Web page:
I personally enjoyed all the Stravinsky programs, the one exception being Tilson Thomas's "Les Noces", which I have utterly forgotten. I wish Abbado had conducted "Jeu de Cartes" (if he DID I missed it). I LOVED Abbado's LSO recording of that particular work on DG from the late seventies. For some reason "Jeu" isn't scheduled often. If fact, I don't think I EVER saw it programmed in Europe.

    Again, Happy 28!


  28. Drew's fine detailed post seems to have raised a significant amount of discussion regarding the nature of sonic textures created on both sides of the Atlantic. I have very much enjoyed reading his position, and while I do not in substance disagree with most of his observations, in some instances one might reconsider some of the fundamental differences which create flavour and sonority within the tonal palettes created by these ensembles and their North American counterparts.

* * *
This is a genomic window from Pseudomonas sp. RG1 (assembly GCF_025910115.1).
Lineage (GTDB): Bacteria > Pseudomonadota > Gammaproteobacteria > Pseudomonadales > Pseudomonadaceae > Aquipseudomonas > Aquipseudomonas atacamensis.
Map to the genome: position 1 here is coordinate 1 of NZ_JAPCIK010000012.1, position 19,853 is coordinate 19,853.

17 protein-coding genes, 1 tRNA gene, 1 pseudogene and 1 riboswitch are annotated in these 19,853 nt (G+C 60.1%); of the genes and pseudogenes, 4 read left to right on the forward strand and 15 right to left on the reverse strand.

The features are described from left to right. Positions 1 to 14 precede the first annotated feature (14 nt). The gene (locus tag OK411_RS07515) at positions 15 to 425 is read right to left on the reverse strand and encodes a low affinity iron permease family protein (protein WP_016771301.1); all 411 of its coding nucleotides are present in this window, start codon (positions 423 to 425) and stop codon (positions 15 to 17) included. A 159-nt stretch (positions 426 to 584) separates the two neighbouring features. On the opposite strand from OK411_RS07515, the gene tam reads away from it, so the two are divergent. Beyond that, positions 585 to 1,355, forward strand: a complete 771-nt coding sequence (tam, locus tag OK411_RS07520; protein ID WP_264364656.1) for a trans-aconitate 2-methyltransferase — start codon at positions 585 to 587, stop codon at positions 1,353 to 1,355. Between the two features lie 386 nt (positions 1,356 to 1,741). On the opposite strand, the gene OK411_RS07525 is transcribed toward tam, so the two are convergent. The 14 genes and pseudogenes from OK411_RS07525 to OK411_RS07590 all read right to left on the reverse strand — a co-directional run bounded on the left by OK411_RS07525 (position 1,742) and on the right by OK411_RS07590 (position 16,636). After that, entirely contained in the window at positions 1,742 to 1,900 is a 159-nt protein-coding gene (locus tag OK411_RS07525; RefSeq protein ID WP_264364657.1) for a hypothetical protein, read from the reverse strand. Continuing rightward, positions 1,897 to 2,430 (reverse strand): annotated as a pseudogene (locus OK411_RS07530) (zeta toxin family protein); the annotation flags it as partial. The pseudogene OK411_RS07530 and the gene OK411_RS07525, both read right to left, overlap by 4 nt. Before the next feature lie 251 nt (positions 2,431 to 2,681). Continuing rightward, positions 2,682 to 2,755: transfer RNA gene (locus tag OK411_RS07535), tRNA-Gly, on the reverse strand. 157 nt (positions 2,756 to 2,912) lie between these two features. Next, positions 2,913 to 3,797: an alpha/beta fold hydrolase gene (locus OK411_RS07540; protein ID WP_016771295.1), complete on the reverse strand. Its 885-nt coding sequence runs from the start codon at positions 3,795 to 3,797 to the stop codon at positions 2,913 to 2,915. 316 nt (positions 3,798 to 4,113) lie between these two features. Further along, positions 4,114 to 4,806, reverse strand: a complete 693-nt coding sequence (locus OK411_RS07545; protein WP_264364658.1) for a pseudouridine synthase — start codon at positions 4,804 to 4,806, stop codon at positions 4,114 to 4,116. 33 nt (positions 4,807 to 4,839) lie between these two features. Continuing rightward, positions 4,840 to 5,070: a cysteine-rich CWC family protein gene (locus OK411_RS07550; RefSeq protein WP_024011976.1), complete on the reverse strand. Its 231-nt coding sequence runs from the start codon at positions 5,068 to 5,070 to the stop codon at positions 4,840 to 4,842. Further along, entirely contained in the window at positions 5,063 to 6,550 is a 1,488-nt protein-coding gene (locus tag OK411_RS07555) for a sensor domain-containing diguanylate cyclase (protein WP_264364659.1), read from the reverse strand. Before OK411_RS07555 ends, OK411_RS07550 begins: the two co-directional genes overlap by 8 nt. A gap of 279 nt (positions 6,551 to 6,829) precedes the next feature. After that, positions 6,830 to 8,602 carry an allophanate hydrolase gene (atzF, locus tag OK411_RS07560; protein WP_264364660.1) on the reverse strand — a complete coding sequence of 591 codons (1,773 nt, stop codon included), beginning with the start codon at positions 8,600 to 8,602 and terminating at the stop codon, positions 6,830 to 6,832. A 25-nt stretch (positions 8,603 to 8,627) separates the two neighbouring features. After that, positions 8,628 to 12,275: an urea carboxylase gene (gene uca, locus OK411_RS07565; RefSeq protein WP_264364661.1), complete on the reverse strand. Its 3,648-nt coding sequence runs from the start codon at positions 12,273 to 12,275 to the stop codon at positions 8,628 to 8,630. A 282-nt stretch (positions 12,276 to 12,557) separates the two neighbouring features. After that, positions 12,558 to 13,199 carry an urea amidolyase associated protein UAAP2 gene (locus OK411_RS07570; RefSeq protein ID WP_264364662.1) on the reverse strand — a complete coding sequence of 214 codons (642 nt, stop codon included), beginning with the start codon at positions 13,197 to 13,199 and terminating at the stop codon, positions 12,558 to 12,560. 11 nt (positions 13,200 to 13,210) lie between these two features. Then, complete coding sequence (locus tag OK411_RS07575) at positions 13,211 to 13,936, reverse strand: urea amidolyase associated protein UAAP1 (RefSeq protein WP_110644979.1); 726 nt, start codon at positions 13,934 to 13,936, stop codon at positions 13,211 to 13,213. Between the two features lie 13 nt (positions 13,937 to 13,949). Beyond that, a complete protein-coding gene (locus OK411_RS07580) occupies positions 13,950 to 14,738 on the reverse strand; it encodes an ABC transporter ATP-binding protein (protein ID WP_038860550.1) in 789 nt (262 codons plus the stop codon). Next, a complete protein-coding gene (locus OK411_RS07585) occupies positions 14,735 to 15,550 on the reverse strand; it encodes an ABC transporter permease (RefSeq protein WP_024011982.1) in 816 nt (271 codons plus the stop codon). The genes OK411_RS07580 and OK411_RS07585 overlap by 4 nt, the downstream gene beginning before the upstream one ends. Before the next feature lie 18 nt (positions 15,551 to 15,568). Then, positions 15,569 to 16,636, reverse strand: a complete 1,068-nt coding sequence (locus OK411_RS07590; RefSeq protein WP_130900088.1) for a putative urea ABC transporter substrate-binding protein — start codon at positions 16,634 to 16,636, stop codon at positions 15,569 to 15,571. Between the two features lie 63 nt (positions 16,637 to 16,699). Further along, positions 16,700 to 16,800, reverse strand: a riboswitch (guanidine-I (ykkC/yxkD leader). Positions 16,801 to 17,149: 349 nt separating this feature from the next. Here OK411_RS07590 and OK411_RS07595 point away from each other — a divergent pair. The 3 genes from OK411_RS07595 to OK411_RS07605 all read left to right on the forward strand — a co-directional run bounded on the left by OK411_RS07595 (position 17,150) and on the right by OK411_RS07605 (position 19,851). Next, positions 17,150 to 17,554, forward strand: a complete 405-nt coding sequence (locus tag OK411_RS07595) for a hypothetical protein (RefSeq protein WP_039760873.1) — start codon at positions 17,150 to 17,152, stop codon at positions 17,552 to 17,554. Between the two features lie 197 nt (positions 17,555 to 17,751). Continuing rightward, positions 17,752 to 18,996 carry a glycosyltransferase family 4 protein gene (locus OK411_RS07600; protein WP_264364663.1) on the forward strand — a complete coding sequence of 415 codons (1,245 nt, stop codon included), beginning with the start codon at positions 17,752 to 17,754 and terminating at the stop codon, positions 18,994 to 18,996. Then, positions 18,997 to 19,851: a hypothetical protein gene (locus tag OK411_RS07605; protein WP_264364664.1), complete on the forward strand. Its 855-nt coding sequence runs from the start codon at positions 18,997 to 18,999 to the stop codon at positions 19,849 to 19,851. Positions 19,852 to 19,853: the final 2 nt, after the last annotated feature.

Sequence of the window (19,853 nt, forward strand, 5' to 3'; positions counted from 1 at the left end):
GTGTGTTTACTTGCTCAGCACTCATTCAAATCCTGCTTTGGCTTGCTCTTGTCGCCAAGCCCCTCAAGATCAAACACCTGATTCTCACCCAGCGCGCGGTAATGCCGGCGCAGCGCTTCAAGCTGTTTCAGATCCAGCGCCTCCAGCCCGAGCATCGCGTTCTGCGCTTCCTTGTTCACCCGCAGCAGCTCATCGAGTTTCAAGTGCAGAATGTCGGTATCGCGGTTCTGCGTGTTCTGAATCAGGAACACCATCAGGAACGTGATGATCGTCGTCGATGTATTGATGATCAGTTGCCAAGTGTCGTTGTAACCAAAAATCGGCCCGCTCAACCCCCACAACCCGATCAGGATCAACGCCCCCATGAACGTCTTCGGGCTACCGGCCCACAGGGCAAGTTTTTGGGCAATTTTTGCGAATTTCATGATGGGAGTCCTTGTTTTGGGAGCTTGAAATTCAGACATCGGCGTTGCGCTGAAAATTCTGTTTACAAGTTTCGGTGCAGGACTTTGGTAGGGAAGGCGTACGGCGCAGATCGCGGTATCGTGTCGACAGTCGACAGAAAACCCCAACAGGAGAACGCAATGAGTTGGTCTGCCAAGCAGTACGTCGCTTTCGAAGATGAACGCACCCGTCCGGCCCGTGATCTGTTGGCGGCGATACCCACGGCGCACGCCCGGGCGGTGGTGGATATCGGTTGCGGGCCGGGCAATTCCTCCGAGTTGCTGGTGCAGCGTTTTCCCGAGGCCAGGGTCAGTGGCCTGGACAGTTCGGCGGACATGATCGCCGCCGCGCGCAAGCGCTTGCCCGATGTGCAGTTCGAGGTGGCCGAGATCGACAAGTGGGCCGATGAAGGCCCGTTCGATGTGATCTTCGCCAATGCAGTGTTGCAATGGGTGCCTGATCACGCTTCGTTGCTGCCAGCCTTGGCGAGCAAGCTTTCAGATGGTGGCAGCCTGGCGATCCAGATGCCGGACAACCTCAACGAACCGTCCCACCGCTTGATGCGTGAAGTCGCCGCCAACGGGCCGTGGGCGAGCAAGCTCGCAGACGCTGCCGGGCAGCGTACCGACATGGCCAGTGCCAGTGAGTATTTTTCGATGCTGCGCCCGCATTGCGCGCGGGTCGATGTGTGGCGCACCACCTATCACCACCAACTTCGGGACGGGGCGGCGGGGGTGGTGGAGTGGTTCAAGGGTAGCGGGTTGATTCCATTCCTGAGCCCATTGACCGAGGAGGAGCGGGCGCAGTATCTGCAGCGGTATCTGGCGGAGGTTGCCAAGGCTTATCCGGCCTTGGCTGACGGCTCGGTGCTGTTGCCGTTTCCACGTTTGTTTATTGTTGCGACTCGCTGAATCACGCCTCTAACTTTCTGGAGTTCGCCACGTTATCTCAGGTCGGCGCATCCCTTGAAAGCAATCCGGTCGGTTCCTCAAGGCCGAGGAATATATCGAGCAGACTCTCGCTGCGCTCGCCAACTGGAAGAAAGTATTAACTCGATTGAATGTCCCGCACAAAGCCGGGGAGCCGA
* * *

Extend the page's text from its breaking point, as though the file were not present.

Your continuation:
I have greatly admired the Saechsische Staatskappelle/Staatsoper for over two decades, and in their core repetoire are likely peerless when directed by a conductor that has more than two neurons at his/her disposal. Unfortunately that distinctive tonal palette, while a spledid vehicle for Austro-German and Russian repetoire, is significantly less appealing when trying evoke the sunshine of Rossini or Puccini ( I have been in attendance at an absolutely dreadful Puccini production some years back at the Semper Oper, where the audience trumpeted it's displeasure from the gallery down to the orchestra seats. Not that the orchestra was anything less than professional, it's just not an idiomatic sound world for them, and it certainly wasn't helped by entirely miscast singers, and a production that should have been buried somewhere in a rubbish heap).